Now that I know how very dangerous Oreos are, I won't be tempted the next time they're on sale. In fact, I might never set foot in the grocery store again, except to buy fruits and vegetables and shampoo and shoelaces. Once I've left those sections, there's nothing for me there. Everything else is deadly.
I know it sounds like a joke. It sounds like a publicity stunt, a call for even more regulation, and the further droning of another lawsuit-happy consumer advocate. It gets pretty frightening, though, once you start reading what the scientists are saying. No wonder we're dying of heart disease. The foods Americans love best — cookies, crackers and chips — are among the worst. Baked goods, especially donuts, are pure evil.
The worst of all seems to be margarine. Remember when margarine was the healthy alternative to butter? Well, we got that all wrong. Margarine, it turns out, is nearly pure trans fat, a substance so dangerous the National Academies of Sciences says the only safe level in a person's diet is none at all. They do say that the softer the margarine, the less trans fat it's likely to contain. Stay away from those sticks, though.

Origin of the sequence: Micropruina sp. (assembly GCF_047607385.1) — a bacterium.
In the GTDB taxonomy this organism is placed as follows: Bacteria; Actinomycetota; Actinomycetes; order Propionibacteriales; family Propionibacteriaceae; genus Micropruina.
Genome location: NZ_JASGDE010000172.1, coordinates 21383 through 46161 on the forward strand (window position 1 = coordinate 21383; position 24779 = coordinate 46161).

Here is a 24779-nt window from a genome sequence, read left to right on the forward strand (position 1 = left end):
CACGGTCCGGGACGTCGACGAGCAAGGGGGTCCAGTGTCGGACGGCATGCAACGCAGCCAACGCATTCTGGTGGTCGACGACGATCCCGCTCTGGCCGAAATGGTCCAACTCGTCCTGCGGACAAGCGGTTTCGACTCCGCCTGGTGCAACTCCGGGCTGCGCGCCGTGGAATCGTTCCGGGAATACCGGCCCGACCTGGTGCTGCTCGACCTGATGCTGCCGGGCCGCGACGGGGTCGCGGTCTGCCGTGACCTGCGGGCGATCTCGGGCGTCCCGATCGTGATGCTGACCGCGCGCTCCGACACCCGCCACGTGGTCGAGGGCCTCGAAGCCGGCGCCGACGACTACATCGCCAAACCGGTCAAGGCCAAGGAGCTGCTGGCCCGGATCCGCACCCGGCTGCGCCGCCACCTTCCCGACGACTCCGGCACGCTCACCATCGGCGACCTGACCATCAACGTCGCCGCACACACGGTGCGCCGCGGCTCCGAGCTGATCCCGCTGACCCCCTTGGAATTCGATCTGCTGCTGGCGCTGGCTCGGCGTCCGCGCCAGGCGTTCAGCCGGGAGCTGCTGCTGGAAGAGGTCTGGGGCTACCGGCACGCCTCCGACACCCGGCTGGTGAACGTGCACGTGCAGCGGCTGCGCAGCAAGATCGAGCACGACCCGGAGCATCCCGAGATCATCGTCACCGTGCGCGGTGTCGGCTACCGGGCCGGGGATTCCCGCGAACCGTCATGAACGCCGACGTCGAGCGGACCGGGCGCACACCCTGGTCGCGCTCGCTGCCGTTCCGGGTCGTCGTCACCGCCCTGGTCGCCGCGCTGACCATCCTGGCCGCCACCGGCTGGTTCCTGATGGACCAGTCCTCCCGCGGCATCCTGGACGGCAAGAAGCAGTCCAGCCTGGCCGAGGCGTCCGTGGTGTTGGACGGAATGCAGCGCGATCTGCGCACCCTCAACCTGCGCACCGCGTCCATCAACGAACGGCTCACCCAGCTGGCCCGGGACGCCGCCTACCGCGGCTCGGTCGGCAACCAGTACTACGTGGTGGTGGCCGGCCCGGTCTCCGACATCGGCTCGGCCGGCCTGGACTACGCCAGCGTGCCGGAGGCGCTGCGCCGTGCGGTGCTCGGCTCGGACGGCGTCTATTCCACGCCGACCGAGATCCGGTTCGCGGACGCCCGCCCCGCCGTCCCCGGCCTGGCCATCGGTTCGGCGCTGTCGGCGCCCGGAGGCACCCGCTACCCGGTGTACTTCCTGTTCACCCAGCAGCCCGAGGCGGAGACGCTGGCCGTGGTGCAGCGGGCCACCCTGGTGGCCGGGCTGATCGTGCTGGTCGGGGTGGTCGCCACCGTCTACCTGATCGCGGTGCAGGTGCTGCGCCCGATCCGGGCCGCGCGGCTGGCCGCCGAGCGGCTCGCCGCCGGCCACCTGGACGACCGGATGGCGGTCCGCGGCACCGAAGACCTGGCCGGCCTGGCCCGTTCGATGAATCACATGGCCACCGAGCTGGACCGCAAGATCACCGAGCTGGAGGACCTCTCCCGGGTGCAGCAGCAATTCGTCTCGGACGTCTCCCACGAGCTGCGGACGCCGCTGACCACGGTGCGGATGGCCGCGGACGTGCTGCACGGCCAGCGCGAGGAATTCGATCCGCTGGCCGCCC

Since trans fat isn't required to be listed on package labels, you have to know the code. They say if you see the words "partially hydrogenated," steer clear. And the higher on the list of ingredients, the more dangerous the product is. My Raisin Bran Crunch lists "partially hydrogenated soybean and/or cottonseed oil," but it's the fourteenth item on the list, below whole wheat, rice, sugar (okay, sugar) and raisins, among other less horrible things.
At the risk of never eating anything again for the rest of my life, and wasting away to nothing (which considering the starting point would take several more years than I probably have left anyway), I plan to be careful but not go crazy. Okay, I'll forgo the Oreos. The cream filling is pure trans fat, so I'll forever after associate it with eating a stick of margarine or a cup of lard. That ought to cure me of that craving.
I've always read labels in the supermarket, and now I have one more thing to look for. I eat fast food very rarely, and now that I know what they cook those french fries in, I'll do it even less. The best solution would probably be to stop eating processed foods altogether, but that's not going to happen. I'll probably be reading more of those labels in the health food aisle than the snack food aisle from now on, though.